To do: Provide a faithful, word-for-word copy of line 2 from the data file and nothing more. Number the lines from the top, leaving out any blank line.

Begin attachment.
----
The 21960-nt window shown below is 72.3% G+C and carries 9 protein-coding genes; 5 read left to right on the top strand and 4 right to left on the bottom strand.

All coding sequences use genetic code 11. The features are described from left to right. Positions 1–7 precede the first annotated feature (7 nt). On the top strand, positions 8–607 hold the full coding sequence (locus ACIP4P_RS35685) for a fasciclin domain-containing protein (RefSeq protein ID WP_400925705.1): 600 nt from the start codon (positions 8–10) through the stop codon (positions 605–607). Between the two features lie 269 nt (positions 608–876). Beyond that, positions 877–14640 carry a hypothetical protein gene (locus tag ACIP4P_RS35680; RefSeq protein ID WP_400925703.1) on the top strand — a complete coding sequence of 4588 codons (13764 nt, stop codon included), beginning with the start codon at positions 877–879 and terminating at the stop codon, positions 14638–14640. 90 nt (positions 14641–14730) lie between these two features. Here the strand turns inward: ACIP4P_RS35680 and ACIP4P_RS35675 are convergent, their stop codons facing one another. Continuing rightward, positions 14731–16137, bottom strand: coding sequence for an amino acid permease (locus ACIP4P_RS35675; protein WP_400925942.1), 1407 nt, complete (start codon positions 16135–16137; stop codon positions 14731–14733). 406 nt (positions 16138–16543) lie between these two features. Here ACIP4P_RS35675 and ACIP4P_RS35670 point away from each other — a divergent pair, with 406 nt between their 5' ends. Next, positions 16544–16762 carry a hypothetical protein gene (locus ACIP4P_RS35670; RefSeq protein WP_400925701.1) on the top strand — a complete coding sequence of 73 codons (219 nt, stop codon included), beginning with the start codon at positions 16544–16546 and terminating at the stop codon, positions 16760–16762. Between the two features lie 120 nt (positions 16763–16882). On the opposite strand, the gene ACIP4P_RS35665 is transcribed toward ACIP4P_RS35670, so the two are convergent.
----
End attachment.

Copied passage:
All coding sequences use genetic code 11. The features are described from left to right. Positions 1–7 precede the first annotated feature (7 nt). On the top strand, positions 8–607 hold the full coding sequence (locus ACIP4P_RS35685) for a fasciclin domain-containing protein (RefSeq protein ID WP_400925705.1): 600 nt from the start codon (positions 8–10) through the stop codon (positions 605–607). Between the two features lie 269 nt (positions 608–876). Beyond that, positions 877–14640 carry a hypothetical protein gene (locus tag ACIP4P_RS35680; RefSeq protein ID WP_400925703.1) on the top strand — a complete coding sequence of 4588 codons (13764 nt, stop codon included), beginning with the start codon at positions 877–879 and terminating at the stop codon, positions 14638–14640. 90 nt (positions 14641–14730) lie between these two features. Here the strand turns inward: ACIP4P_RS35680 and ACIP4P_RS35675 are convergent, their stop codons facing one another. Continuing rightward, positions 14731–16137, bottom strand: coding sequence for an amino acid permease (locus ACIP4P_RS35675; protein WP_400925942.1), 1407 nt, complete (start codon positions 16135–16137; stop codon positions 14731–14733). 406 nt (positions 16138–16543) lie between these two features. Here ACIP4P_RS35675 and ACIP4P_RS35670 point away from each other — a divergent pair, with 406 nt between their 5' ends. Next, positions 16544–16762 carry a hypothetical protein gene (locus ACIP4P_RS35670; RefSeq protein WP_400925701.1) on the top strand — a complete coding sequence of 73 codons (219 nt, stop codon included), beginning with the start codon at positions 16544–16546 and terminating at the stop codon, positions 16760–16762. Between the two features lie 120 nt (positions 16763–16882). On the opposite strand, the gene ACIP4P_RS35665 is transcribed toward ACIP4P_RS35670, so the two are convergent.